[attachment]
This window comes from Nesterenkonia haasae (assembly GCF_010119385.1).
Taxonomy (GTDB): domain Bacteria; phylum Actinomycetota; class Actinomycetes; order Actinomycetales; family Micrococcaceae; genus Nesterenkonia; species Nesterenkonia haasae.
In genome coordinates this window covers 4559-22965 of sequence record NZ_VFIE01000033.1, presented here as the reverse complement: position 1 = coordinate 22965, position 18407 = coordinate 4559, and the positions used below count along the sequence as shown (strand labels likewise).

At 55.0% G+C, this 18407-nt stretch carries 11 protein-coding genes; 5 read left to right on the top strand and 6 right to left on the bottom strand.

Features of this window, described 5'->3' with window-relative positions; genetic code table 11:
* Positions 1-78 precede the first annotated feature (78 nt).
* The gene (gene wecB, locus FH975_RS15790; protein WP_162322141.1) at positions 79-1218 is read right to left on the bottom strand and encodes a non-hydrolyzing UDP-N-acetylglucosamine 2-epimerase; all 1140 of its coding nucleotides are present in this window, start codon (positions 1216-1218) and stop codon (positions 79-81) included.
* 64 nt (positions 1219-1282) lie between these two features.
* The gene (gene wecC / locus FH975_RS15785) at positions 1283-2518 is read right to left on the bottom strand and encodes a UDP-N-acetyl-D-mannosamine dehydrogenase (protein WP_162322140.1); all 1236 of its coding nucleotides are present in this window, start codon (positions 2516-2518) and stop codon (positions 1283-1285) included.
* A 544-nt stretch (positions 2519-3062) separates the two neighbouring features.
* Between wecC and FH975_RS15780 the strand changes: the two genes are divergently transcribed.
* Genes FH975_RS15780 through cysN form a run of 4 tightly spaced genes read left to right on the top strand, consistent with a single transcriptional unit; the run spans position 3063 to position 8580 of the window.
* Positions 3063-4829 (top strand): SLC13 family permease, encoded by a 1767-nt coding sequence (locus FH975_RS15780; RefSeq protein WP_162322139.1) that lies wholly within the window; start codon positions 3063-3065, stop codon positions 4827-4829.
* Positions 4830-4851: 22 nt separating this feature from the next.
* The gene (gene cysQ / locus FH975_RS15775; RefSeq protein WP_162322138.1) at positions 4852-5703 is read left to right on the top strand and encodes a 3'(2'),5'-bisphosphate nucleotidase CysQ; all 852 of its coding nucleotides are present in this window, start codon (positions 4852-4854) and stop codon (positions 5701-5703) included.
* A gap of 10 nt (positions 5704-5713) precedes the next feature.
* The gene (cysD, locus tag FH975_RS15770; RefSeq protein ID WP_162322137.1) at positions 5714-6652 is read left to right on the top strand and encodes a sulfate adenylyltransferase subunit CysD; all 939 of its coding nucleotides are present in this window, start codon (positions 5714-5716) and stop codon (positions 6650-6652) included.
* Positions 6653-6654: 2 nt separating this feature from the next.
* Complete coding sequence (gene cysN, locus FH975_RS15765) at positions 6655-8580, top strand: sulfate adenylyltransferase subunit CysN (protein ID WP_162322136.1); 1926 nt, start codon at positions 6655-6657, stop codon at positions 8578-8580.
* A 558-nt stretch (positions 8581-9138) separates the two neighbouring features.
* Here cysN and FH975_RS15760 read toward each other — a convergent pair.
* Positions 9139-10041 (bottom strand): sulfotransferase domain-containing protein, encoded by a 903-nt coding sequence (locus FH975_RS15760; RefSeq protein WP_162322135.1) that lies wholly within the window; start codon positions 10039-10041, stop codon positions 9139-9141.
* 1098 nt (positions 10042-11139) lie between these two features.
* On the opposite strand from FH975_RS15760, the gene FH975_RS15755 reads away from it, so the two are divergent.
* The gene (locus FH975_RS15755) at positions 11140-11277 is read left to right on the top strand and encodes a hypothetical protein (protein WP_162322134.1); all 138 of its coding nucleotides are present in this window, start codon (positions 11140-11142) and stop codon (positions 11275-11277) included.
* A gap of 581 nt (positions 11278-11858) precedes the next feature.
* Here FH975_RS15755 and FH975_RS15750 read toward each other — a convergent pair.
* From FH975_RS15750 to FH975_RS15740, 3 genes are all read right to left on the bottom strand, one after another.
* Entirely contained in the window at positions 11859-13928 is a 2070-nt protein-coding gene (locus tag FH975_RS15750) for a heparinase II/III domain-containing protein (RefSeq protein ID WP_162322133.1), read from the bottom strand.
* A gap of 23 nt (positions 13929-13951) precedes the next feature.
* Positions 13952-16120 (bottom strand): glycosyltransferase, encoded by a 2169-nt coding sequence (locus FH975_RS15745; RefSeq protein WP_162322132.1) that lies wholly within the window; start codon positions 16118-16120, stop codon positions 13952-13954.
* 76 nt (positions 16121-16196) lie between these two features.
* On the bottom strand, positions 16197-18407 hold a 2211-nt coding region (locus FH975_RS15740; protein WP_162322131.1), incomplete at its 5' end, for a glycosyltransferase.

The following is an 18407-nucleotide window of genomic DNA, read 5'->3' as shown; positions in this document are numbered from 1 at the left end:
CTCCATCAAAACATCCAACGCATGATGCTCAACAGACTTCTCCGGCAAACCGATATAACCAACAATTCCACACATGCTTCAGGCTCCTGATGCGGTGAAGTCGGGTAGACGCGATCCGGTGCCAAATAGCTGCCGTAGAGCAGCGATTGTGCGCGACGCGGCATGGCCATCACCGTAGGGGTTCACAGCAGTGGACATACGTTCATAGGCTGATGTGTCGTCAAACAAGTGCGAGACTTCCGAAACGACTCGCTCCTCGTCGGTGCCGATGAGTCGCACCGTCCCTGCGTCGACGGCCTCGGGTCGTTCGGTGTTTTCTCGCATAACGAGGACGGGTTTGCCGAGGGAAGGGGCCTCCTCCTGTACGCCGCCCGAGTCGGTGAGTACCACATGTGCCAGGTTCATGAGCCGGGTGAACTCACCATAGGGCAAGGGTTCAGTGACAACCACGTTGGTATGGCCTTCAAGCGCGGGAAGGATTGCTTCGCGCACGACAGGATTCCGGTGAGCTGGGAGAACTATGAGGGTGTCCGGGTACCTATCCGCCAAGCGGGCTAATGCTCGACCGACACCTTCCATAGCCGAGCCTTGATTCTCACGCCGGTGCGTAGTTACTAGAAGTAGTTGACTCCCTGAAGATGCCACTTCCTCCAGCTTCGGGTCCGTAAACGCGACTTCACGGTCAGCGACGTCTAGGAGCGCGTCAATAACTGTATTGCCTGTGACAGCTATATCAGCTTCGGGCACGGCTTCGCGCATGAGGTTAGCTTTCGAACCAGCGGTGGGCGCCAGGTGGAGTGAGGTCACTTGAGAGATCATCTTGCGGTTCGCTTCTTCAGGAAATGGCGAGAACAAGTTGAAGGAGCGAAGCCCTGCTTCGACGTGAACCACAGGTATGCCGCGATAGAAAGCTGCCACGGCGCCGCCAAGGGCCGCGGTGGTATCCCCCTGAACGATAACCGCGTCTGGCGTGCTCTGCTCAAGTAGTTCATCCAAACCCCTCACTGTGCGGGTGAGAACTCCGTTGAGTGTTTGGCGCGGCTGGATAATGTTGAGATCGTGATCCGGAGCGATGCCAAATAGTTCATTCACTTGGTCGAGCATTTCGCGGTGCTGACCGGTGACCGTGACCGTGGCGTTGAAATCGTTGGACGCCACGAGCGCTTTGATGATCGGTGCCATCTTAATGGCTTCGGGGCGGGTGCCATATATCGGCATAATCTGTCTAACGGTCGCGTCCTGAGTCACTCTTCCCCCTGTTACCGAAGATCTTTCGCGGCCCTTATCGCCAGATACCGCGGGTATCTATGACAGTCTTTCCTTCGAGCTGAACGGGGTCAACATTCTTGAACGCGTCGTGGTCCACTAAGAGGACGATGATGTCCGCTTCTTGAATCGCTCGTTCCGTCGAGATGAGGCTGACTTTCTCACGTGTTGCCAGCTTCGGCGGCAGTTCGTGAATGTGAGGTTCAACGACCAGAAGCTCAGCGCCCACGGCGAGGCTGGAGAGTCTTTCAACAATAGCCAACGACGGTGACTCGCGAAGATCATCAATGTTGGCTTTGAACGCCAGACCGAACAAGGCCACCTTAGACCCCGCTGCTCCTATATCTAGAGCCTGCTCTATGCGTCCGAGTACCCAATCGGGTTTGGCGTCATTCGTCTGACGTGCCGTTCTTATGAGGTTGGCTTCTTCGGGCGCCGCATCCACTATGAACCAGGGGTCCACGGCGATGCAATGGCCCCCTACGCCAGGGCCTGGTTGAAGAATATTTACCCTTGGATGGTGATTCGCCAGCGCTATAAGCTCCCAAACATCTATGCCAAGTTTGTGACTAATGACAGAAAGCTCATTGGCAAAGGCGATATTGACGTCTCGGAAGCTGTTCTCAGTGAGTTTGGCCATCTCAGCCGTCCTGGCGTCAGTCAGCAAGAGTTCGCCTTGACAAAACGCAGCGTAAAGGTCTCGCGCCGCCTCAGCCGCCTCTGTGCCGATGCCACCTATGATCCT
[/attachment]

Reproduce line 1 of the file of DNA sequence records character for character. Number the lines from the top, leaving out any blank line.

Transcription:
This window comes from Nesterenkonia haasae (assembly GCF_010119385.1).